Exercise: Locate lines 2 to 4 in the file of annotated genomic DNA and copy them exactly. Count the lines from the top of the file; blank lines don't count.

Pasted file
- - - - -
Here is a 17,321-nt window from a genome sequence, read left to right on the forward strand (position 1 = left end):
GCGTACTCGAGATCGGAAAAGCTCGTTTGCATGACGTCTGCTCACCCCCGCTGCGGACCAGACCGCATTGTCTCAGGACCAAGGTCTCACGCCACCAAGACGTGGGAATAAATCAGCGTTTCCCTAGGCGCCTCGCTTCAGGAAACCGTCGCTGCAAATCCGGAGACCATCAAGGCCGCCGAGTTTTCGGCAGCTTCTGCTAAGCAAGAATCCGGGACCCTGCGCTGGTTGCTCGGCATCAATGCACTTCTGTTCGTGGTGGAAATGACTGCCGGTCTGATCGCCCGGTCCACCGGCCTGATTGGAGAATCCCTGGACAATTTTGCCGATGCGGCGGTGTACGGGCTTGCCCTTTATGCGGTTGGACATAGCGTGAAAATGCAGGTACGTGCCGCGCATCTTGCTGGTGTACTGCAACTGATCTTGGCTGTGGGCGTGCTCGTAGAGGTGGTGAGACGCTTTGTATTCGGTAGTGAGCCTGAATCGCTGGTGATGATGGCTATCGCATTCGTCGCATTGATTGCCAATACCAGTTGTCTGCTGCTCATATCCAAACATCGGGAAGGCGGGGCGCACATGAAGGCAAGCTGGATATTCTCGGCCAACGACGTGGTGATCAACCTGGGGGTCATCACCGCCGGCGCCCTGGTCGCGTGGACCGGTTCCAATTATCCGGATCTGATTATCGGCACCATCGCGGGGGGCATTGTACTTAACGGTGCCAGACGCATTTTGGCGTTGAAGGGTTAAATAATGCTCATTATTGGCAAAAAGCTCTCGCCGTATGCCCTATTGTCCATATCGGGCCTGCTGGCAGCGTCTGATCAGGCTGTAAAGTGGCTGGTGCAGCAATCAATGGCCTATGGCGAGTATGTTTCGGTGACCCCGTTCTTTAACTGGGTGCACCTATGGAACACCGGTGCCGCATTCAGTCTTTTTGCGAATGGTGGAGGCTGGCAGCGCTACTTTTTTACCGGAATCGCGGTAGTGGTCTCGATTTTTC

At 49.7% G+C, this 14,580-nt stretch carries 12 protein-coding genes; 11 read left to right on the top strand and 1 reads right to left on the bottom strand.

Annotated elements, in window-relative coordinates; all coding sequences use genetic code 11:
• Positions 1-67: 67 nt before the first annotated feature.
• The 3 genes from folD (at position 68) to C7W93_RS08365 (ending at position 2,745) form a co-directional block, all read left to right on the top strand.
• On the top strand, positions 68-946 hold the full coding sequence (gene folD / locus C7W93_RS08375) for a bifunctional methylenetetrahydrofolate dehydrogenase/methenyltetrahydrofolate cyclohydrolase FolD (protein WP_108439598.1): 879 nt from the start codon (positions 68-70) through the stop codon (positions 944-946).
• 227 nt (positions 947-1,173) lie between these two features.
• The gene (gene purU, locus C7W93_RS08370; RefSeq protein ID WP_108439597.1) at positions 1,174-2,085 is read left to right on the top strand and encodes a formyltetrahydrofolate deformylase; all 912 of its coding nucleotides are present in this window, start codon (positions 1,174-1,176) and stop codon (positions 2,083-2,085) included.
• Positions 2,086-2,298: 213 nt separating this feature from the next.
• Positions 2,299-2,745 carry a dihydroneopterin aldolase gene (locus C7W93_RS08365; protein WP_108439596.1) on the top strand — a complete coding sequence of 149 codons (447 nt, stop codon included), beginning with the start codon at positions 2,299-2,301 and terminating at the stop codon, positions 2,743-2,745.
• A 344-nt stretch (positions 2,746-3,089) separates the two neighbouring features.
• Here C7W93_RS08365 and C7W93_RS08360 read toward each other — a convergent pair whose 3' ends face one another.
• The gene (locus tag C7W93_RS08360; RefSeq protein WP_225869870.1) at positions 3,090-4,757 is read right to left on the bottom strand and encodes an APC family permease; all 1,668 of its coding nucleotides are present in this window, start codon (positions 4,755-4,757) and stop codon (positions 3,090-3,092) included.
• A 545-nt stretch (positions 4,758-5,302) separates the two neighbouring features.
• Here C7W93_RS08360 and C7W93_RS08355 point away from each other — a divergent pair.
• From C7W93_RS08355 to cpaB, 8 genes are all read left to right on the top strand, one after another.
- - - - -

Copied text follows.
GCGTACTCGAGATCGGAAAAGCTCGTTTGCATGACGTCTGCTCACCCCCGCTGCGGACCAGACCGCATTGTCTCAGGACCAAGGTCTCACGCCACCAAGACGTGGGAATAAATCAGCGTTTCCCTAGGCGCCTCGCTTCAGGAAACCGTCGCTGCAAATCCGGAGACCATCAAGGCCGCCGAGTTTTCGGCAGCTTCTGCTAAGCAAGAATCCGGGACCCTGCGCTGGTTGCTCGGCATCAATGCACTTCTGTTCGTGGTGGAAATGACTGCCGGTCTGATCGCCCGGTCCACCGGCCTGATTGGAGAATCCCTGGACAATTTTGCCGATGCGGCGGTGTACGGGCTTGCCCTTTATGCGGTTGGACATAGCGTGAAAATGCAGGTACGTGCCGCGCATCTTGCTGGTGTACTGCAACTGATCTTGGCTGTGGGCGTGCTCGTAGAGGTGGTGAGACGCTTTGTATTCGGTAGTGAGCCTGAATCGCTGGTGATGATGGCTATCGCATTCGTCGCATTGATTGCCAATACCAGTTGTCTGCTGCTCATATCCAAACATCGGGAAGGCGGGGCGCACATGAAGGCAAGCTGGATATTCTCGGCCAACGACGTGGTGATCAACCTGGGGGTCATCACCGCCGGCGCCCTGGTCGCGTGGACCGGTTCCAATTATCCGGATCTGATTATCGGCACCATCGCGGGGGGCATTGTACTTAACGGTGCCAGACGCATTTTGGCGTTGAAGGGTTAAATAATGCTCATTATTGGCAAAAAGCTCTCGCCGTATGCCCTATTGTCCATATCGGGCCTGCTGGCAGCGTCTGATCAGGCTGTAAAGTGGCTGGTGCAGCAATCAATGGCCTATGGCGAGTATGTTTCGGTGACCCCGTTCTTTAACTGGGTGCACCTATGGAACACCGGTGCCGCATTCAGTCTTTTTGCGAATGGTGGAGGCTGGCAGCGCTACTTTTTTACCGGAATCGCGGTAGTGGTCTCGATTTTTC

At 49.7% G+C, this 14,580-nt stretch carries 12 protein-coding genes; 11 read left to right on the top strand and 1 reads right to left on the bottom strand.

Annotated elements, in window-relative coordinates; all coding sequences use genetic code 11: